Hot July brings cooling showers,
Apricots, and gillyflowers.
Gillyflowers? I can hear you all asking, what are they? Well apparently they are several things. They can be wallflowers or sweet Williams, and back in Shakespeare’s day, the name was used to refer to carnations. More recently, the term has been linked to ‘pinks’ or dianthus which I’d never grown until this spring.
Two years’ ago we were visiting the lovely garden of Broughton House in Kirkudbright in Dumfries when John spotted this small, perfectly formed pink flower. Foolishly we didn’t ask what it was and assumed that, as it was a type of dianthus, it would be easy to find somewhere – ha, ha! We’ve never yet managed to track it down.
Inspired by this, we have picked up pots of dianthus in garden centres on and off and flicked through catalogues, but never actually committed to buying any until this spring when two pots accompanied us home from Wisley one day. It was May – cold, a bit damp, and generally grey and miserable. The plants were put to one side for potting up later as I wanted them to replace winter violas that were still flowering but about to die back. Stupidly I took my eye off the ball. The weather changed rapidly on the bank holiday weekend and the poor plants were fried! I dunked them into a bowl of water and slowly over the course of the next couple of days they picked up but they still bear the scars. Many of the leaves are still scorched brown and we’ve lost one flush of flowers. So let that be a lesson to us as “hot July” approaches and, judging by recent years, we’re unlikely to get many “cooling showers”!
Pinks, or dianthus, are quite scented but it’s a smell that I can’t quite make up my mind whether I like or not. It’s quite spicy. Often described as ‘clove-like’, I’m not sure I can smell that connection. However, that did set me off thinking about scent in our garden. As long-standing readers of this column will know, I do plant a lot for wildlife, especially for bees and butterflies, and although scent has a role to play here, most of my ‘plants for pollinators’ were chosen more for their flower shape than their scent. For example, the flowers that have been attracting dozens of bees during June have been the poppies. The buzzing of the bees reverberates around the flower head as they bury themselves deep down in the centre of the bloom, causing the petals to almost rattle. However, to the best of my knowledge, poppies are unscented. That said, the lavender is about to take centre stage and that is extremely fragrant. It will soon be covered in bees but I’m not sure that I’ve ever seen butterflies head towards it.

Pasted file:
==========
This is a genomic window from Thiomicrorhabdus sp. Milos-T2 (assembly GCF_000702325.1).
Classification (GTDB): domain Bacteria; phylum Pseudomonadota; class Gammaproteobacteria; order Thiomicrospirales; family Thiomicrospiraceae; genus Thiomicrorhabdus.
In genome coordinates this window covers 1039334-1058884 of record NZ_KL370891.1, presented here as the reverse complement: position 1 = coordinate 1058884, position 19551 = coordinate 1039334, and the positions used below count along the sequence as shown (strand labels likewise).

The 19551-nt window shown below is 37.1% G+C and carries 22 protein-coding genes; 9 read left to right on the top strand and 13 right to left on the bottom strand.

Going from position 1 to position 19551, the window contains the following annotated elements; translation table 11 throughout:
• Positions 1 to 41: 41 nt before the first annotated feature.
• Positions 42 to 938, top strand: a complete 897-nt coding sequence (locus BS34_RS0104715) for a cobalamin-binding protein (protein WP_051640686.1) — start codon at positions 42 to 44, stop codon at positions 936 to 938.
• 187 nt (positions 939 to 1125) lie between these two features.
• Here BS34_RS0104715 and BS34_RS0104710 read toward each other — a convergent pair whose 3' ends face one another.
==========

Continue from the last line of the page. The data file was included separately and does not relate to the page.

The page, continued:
Butterflies tend to prefer to perch on top of flat, open flowers. They love the echinacea, another unscented plant, and also the verbena bonariensis. Verbena is deceptive. You could be forgiven for thinking that it is another flat flowerhead until you look carefully and you will see that the flower is made up of dozens upon dozens of tiny little tubes of nectar. Looking back through my photos, I realise the verbena is loved by bees, hoverflies and dragonflies as well as butterflies!
It will be interesting to see how the summer progresses but currently I’m worried about butterflies in south-west London. We saw quite a few in the garden in April – small whites, holly blues, commas, brimstones and the occasional peacock, but on the warm days in June we hardly saw a thing. Has that been the effect of that long, cold May? Last year we were lucky enough to see both a cinnabar moth and a Jersey tiger in the garden, in fact the Jersey tiger seemed to be everywhere. We saw it in Crane Park and also in a local hedgerow but so far, nothing out of the ordinary this summer.
One of my experiments to attract more insects to the garden has been the sowing of a wildflower bed. Returning to my original theme of scent, it’s interesting to note that it didn’t play a part in my plan. Having never grown wildflowers before, I decided not to go mad and dig up the lawn but instead to sow some seed into a large re-usable gro-sack. Instead of filling the sack with the obvious multi-purpose compost, I bought topsoil and mixed it with old spent compost and lots of grit in order to downgrade the quality of the planting medium. Wildflowers, after all, don’t need to be pampered! I then simply scattered over a packet of mixed seed and waited. Initially I was annoyed by it as the sack sagged badly under the weight of the soil and it didn’t look particularly attractive but it is now flowering. The only thing is, I’m not sure what the flowers are that have emerged! I’m also not sure how well it’s doing on attracting insects – I’ve seen just one hoverfly so far!
If you’ve been wondering whether I’m going to mention apricots somewhere in this article, I’m afraid I’m going to disappoint you. We have fruit trees but not apricots. We also have a lot of fruit and I can assure you that one of the things that is most attractive to bees is raspberries. My advice is pick with care!!